This has been my personal experience when I talk to Christians about religion.

      But all my other interactions with Christians have been nothing less than delightful. I work with and interact with Christians often in my line of work, have a personal mentor who is a Christian (whom I look up to and admire), and a good friend who is a Christian. I think I can take the liberty of speaking for Jews: we have nothing against Christians and are very content to live and let live. The only time you’ll find us taking a stand is when they try to convert us. This blog is nothing more than an attempt to thwart missionary attempts to convert Jews.

      If Christian missionaries would leave us alone, this blog would cease to exist.

    • Sharon S My post had nothing to do with Christians and everything to do with the authors of the Christian Scriptures. God created humans in His own image and He breathed into them a holy soul. The Godliness that is inherent in man has the ability to draw good out of a book like the Christian Scriptures and many Christians throughout history have done so and have lit up the world around them with goodness. But man also has a tendency for evil and that gives them the ability to justify bad deeds with a veneer of religiosity and virtue. And I see that the authors of the Christian Scriptures have done just that and sadly they persuaded many people throughout history to hate as they did with deadly results. Just because good people respect the book and find good in it will not convince me that the book is good. Yes – it has much good in it – but in order for it to be a good book it needs to be revised.

      1000 Verses – a project of Judaism Resources wrote: >

      • Sharon S says:

        Shalom Rabbi B,

        I understand where you’re coming from .This post certainly relates , in a way , to my experience as a Christian searching for the truth in Islam.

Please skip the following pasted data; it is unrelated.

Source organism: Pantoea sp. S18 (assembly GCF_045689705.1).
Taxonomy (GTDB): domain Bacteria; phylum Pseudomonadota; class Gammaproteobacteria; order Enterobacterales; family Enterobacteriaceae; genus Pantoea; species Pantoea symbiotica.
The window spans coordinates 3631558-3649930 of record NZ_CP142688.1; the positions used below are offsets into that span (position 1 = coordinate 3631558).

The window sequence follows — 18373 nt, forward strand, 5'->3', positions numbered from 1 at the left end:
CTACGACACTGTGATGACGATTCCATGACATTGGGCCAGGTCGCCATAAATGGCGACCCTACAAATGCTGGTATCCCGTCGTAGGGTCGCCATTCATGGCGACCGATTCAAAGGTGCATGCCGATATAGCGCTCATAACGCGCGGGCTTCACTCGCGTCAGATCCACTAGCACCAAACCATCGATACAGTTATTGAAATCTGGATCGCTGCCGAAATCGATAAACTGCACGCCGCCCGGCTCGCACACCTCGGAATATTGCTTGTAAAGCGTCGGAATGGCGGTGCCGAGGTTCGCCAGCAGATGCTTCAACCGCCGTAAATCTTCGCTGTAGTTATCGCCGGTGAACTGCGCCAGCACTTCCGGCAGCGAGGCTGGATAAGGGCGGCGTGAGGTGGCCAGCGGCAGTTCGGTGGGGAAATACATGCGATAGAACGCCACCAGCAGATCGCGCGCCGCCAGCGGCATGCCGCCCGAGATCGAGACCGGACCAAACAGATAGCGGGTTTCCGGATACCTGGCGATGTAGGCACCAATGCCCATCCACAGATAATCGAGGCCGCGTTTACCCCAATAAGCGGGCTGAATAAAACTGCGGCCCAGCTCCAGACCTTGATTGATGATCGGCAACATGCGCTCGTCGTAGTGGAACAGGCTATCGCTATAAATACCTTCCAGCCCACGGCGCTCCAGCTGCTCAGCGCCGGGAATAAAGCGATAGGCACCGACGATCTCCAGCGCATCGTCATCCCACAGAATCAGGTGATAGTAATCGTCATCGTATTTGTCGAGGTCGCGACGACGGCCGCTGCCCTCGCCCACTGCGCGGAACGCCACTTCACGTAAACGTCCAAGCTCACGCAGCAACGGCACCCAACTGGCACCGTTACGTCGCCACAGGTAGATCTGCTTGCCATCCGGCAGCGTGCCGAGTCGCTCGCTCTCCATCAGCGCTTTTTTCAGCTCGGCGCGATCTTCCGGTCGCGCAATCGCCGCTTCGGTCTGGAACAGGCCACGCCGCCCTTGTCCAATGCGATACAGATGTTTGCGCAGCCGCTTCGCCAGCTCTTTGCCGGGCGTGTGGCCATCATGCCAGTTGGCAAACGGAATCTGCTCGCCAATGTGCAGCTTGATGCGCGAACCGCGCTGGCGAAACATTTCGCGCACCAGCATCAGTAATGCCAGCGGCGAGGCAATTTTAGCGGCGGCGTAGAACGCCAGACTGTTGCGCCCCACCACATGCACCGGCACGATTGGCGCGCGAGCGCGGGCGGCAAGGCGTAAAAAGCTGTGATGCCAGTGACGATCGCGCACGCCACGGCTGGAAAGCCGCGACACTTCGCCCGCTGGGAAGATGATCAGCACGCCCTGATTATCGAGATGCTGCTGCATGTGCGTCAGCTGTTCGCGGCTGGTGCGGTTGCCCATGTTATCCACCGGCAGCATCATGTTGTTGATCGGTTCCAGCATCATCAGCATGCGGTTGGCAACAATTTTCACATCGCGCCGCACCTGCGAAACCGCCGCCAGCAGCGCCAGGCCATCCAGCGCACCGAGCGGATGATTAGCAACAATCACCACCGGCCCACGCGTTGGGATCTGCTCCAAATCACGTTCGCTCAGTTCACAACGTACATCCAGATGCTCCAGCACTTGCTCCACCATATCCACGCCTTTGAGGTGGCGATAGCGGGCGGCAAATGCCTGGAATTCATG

I could not reconcile my conviction on the Unity of God in the Quran with the verses of violence in the same Quran. That was the main deal breaker for me.

        A tree is known by its fruit-I used to think that the NT produced fruits of love and kindness and the Quran -fruits of terror and hatred .

        This blog challenged that myth, and honestly its a hard pill to swallow.

        Nevertheless , there is benefit in owning up to that truth if it can bring mutual understanding and acceptance .

        Thank you.

        • Sharon S Man was created in the image of God. It is clear from the Bible that God expects justice, kindness and truth from all of mankind. It is written in our hearts. Every culture and religious group has had good people and bad people. We must all move forward seeking more truth, because none of us are perfect – and we all have what to learn.

          1000 Verses – a project of Judaism Resources wrote: >

  5. Concerned Reader says:

    Many of you have said that my articles (and views) have been very hard to pin down, others have said very nice things about what I have written. For both perspectives, I am very grateful.
    While I usually have great respect for what Rabbi B writes, I have got to say, bringing the recent political vitrol into the discussion (even if only to make a point) is in poor taste with all due respect to rabbi B.
    I realize that rabbi B was only wishing to draw a comparison betwen the smearing anti Judaism of the gospel’s authors and the recent political smear BY BOTH SIDES, but I feel that such comparisons will only charge emotion and stop ears. Again, all respect rabbi.
    I do not think it is in proper taste to indirectly fuel the stereotypes that lump any members of political or religious groups into one can, even if merely for illustration. It is a fact that there is cost to rhetoric.
    For instance, I utterly despise monickers such as “libtard,” or even the notion of a “Liberal media,” on the grounds that the rhetoric isn’t just innacurate, but the historical sources of that rhetoric are extremely shady themselves.